Immediate damage would be felt by export-dependent economies like Hong Kong.
As trade tensions between the world’s economic superpowers heat up with China planning to issue retaliatory extra duties on US$34b of US imports, Hong Kong stands to lose nearly 1% of its GDP, asset management firm Schroders said in a note.
As a small and export-dependent economy, Hong Kong is the fifth market in Asia that stands to be the most affected by US tariffs on Chinese goods via supply chains.
Merchandise trade accounts for 157.4% of Hong Kong’s GDP in 2017, according to BMI Research, as the SAR has long ceded the bulk of its manufacturing to the Mainland. Shipments headed to China also account for more than half of overall exports.
Also read: Exports hit $351.4b in May
Finance Secretary Paul Chan also mentioned that a full blown trade war could negatively impact one in five Hong Kong jobs especially in the trade and logistics industry which employs roughly 730,000 people.
Taiwan is the top market in Asia that holds the greatest risk with over 2% of its GDP affected. Malaysia trails closely with over 1.5% of its GDP at risk followed by Singapore and Korea due to their heavy reliance on the Mainland’s manufacturing sector.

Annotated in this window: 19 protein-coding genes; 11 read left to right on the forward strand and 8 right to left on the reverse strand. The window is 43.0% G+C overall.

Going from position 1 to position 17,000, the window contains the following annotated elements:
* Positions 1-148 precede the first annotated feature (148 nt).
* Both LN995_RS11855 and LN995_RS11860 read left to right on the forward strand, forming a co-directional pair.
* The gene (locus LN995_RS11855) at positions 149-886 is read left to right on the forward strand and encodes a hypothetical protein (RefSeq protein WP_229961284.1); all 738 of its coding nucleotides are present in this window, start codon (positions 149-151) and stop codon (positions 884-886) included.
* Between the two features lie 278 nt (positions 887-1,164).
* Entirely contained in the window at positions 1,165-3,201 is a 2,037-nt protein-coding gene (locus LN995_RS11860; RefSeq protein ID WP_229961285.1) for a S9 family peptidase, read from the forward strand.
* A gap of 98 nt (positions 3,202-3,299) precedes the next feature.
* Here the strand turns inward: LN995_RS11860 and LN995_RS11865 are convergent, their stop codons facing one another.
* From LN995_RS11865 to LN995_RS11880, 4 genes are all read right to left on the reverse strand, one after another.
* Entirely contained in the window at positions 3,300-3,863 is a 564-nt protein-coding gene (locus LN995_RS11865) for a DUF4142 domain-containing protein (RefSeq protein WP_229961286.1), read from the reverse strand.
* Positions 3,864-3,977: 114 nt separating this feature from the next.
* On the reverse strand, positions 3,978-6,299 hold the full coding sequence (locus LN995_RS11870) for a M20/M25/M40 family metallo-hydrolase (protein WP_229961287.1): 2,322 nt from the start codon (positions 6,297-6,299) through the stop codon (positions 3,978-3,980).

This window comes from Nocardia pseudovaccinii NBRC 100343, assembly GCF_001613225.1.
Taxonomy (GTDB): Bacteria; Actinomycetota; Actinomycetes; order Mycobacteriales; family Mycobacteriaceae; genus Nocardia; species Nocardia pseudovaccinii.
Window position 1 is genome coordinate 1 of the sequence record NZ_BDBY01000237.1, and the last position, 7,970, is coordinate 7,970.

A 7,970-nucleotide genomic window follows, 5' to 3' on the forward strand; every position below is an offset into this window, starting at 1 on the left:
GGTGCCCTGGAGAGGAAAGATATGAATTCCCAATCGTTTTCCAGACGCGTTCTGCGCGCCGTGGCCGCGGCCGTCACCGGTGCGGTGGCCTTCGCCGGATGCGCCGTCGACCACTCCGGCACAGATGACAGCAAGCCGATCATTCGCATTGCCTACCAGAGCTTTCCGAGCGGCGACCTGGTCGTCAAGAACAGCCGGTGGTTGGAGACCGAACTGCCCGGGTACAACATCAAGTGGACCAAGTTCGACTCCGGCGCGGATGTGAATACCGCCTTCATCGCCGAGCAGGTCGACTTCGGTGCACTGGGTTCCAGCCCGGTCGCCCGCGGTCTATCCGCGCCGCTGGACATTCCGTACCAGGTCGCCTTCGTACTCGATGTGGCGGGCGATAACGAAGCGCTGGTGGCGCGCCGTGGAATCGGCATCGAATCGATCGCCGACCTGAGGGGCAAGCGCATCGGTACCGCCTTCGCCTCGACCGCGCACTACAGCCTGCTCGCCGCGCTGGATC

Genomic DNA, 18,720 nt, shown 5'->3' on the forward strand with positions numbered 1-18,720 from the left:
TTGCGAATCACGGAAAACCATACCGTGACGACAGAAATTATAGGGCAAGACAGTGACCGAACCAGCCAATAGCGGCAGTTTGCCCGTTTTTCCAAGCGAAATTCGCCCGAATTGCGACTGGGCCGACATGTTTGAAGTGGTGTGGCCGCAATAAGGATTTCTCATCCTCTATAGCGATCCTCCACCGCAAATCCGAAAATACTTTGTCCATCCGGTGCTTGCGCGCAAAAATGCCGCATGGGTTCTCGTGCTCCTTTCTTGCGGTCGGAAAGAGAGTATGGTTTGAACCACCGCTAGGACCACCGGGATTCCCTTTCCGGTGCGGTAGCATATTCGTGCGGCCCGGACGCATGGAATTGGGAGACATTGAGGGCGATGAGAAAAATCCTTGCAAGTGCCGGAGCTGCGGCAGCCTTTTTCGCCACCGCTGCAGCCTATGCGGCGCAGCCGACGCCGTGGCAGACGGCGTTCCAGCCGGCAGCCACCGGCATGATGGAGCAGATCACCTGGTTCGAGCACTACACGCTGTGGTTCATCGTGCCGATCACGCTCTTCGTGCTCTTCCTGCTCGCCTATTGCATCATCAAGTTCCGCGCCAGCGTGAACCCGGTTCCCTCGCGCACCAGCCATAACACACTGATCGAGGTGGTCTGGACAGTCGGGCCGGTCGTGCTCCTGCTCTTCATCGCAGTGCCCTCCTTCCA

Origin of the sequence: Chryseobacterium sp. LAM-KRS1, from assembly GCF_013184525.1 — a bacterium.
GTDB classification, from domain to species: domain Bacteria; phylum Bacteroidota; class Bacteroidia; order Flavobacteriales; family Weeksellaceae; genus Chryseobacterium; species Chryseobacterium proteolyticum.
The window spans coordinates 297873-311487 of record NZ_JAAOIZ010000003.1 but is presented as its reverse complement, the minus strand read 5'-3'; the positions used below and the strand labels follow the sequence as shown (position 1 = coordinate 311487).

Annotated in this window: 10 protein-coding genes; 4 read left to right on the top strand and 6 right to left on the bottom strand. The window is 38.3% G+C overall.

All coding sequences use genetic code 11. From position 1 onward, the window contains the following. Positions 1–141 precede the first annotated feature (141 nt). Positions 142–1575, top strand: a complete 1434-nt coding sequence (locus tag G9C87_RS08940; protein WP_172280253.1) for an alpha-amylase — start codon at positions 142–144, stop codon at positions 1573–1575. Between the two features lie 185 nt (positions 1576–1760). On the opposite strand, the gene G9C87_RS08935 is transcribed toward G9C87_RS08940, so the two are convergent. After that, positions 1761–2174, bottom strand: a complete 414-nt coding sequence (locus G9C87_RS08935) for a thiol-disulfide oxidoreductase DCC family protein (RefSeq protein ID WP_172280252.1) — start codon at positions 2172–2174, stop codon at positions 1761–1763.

“[I]t is apparent that tariffs on Chinese exports are much more consequential for EM (emerging Asia) than those on US exports, and that the pain is likely to be concentrated in Asian EM,” Schroders said in a statement.
On the other hand, relatively closed economies like Brazil and India should emerge relatively insulated compared to their trade-focused regional peers.
“On top of possible price increases, it seems likely that tariffs would weigh on growth. Producers unable to pass on cost increases, for example, will generate less profit and so could choose to reduce production. On a large enough scale, this could ultimately filter through to reduced growth in employment and wages,” Schroders added.
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